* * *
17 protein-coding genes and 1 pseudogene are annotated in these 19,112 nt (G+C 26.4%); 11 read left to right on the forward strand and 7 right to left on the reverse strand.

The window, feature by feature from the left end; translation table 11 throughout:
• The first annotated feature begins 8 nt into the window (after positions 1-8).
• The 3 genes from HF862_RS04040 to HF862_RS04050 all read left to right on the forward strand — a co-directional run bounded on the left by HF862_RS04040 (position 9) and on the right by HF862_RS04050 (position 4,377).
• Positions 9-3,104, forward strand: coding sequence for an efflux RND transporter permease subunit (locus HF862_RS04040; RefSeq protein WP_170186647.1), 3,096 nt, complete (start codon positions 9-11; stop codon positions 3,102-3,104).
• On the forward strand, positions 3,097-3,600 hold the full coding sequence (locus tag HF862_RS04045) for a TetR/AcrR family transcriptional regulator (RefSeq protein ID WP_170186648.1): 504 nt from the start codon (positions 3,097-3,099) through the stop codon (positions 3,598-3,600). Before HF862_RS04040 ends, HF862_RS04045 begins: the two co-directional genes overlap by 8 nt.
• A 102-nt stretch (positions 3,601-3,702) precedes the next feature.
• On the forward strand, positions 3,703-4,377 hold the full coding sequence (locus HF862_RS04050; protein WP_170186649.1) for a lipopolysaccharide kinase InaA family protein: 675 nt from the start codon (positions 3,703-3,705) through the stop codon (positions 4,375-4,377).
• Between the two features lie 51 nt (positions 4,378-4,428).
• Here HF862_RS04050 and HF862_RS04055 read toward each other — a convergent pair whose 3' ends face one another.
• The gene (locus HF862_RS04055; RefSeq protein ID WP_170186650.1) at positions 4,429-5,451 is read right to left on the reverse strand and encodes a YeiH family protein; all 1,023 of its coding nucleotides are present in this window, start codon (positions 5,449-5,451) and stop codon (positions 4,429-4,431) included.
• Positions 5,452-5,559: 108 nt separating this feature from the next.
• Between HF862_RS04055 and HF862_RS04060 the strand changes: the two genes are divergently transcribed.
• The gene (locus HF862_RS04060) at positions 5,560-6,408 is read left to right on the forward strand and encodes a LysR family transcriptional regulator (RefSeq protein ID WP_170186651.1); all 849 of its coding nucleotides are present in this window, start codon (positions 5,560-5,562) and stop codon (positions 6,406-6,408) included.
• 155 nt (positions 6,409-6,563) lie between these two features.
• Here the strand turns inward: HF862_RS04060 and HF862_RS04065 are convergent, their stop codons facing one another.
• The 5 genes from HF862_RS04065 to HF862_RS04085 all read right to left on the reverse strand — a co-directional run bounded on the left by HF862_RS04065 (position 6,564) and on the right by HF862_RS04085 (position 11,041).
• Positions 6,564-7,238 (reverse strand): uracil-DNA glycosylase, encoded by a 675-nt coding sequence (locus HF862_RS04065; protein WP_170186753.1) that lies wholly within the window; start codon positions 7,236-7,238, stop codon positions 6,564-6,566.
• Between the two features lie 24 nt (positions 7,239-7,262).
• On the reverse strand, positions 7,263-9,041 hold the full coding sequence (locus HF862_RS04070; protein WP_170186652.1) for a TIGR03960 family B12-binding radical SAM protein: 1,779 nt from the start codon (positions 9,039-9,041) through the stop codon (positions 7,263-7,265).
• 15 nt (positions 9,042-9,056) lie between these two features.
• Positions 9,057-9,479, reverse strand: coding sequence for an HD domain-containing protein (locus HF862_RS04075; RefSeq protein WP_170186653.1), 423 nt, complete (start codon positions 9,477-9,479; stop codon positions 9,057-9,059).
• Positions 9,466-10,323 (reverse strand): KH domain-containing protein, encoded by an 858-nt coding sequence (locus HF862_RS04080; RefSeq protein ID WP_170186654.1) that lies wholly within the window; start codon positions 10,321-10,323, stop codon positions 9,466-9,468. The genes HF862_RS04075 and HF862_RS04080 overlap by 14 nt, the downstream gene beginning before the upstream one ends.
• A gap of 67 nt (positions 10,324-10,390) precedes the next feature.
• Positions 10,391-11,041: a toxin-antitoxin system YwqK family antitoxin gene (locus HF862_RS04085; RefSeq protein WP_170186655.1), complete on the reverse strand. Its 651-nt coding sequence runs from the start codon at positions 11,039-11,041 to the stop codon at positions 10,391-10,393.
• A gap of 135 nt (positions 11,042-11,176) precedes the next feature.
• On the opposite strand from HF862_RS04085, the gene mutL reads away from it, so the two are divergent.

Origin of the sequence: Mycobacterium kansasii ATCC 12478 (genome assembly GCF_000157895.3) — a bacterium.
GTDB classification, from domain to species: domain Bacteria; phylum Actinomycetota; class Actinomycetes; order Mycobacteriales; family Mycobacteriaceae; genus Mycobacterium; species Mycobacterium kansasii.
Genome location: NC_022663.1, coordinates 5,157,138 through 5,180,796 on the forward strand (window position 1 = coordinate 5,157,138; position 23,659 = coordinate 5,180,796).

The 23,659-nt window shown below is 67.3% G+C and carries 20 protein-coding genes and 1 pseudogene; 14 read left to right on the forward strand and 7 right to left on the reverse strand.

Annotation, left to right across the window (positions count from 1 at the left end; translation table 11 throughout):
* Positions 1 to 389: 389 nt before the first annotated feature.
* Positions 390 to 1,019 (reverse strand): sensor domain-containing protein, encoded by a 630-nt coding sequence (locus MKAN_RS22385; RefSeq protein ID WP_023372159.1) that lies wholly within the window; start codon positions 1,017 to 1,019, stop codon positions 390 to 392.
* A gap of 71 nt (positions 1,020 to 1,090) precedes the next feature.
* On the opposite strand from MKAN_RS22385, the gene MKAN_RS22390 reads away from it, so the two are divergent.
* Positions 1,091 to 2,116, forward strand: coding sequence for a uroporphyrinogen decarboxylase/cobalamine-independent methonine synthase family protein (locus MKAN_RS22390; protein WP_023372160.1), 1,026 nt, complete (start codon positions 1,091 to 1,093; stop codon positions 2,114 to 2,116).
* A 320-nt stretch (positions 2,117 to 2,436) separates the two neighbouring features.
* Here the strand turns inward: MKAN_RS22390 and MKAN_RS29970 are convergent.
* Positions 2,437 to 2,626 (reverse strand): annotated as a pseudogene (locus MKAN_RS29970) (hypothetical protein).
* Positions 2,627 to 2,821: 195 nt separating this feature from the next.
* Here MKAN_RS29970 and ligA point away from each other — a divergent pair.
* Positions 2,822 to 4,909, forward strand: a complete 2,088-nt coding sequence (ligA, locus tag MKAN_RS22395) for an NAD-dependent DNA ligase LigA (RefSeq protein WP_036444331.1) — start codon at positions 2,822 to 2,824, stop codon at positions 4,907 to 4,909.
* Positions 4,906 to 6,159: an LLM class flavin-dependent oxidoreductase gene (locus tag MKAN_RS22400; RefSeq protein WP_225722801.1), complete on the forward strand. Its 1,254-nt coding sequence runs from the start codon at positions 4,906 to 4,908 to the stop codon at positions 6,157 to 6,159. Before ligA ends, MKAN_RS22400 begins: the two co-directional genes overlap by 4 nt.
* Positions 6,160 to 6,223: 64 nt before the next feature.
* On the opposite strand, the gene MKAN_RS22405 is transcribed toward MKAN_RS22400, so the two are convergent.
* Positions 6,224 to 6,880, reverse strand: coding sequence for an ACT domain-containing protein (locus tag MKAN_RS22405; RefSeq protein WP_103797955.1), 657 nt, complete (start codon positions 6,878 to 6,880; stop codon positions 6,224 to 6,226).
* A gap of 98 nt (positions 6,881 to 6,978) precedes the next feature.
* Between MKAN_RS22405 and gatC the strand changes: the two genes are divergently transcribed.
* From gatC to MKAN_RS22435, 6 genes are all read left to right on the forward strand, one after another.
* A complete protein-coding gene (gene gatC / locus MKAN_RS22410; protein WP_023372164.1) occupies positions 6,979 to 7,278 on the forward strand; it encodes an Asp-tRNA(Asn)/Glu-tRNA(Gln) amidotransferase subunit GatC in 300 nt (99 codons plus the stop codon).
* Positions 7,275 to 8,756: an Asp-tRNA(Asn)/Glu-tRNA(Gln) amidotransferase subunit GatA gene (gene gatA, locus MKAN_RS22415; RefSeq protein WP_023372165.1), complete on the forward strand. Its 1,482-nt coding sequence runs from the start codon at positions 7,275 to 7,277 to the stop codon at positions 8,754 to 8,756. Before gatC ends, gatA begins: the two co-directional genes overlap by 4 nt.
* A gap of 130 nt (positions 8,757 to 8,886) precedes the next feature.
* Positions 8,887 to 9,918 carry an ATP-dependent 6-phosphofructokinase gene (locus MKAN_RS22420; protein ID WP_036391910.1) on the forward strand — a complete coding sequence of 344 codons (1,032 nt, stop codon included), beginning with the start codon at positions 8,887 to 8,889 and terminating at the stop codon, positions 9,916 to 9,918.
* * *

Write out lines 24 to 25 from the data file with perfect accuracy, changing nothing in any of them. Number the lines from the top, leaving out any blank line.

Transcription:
• A gap of 67 nt (positions 10,324-10,390) precedes the next feature.
• Positions 10,391-11,041: a toxin-antitoxin system YwqK family antitoxin gene (locus HF862_RS04085; RefSeq protein WP_170186655.1), complete on the reverse strand. Its 651-nt coding sequence runs from the start codon at positions 11,039-11,041 to the stop codon at positions 10,391-10,393.